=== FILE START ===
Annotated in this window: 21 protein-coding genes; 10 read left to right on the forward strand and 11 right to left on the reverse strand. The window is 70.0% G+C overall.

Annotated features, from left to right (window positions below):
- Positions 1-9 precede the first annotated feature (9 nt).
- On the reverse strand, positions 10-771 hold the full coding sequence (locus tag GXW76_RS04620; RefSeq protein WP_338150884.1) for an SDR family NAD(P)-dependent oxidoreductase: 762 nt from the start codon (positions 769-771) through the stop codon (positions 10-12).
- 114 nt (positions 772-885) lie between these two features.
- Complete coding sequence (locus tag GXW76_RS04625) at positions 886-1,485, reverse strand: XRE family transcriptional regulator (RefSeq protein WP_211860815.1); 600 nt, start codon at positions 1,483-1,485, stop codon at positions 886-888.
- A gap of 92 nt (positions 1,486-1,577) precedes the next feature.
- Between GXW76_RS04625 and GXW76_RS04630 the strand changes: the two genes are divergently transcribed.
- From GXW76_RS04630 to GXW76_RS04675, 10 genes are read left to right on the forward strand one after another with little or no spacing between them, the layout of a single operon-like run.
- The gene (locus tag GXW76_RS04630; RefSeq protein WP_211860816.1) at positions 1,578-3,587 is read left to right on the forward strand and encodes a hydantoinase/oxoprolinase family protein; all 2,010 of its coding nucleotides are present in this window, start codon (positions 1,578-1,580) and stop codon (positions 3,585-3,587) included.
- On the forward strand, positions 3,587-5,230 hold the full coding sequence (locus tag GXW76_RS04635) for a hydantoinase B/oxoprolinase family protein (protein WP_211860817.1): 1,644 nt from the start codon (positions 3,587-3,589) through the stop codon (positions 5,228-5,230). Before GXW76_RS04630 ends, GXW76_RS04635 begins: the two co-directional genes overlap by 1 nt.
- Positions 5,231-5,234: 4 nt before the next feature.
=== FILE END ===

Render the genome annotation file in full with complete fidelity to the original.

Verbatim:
Annotated in this window: 21 protein-coding genes; 10 read left to right on the forward strand and 11 right to left on the reverse strand. The window is 70.0% G+C overall.

Annotated features, from left to right (window positions below):
- Positions 1-9 precede the first annotated feature (9 nt).
- On the reverse strand, positions 10-771 hold the full coding sequence (locus tag GXW76_RS04620; RefSeq protein WP_338150884.1) for an SDR family NAD(P)-dependent oxidoreductase: 762 nt from the start codon (positions 769-771) through the stop codon (positions 10-12).
- 114 nt (positions 772-885) lie between these two features.
- Complete coding sequence (locus tag GXW76_RS04625) at positions 886-1,485, reverse strand: XRE family transcriptional regulator (RefSeq protein WP_211860815.1); 600 nt, start codon at positions 1,483-1,485, stop codon at positions 886-888.
- A gap of 92 nt (positions 1,486-1,577) precedes the next feature.
- Between GXW76_RS04625 and GXW76_RS04630 the strand changes: the two genes are divergently transcribed.
- From GXW76_RS04630 to GXW76_RS04675, 10 genes are read left to right on the forward strand one after another with little or no spacing between them, the layout of a single operon-like run.
- The gene (locus tag GXW76_RS04630; RefSeq protein WP_211860816.1) at positions 1,578-3,587 is read left to right on the forward strand and encodes a hydantoinase/oxoprolinase family protein; all 2,010 of its coding nucleotides are present in this window, start codon (positions 1,578-1,580) and stop codon (positions 3,585-3,587) included.
- On the forward strand, positions 3,587-5,230 hold the full coding sequence (locus tag GXW76_RS04635) for a hydantoinase B/oxoprolinase family protein (protein WP_211860817.1): 1,644 nt from the start codon (positions 3,587-3,589) through the stop codon (positions 5,228-5,230). Before GXW76_RS04630 ends, GXW76_RS04635 begins: the two co-directional genes overlap by 1 nt.
- Positions 5,231-5,234: 4 nt before the next feature.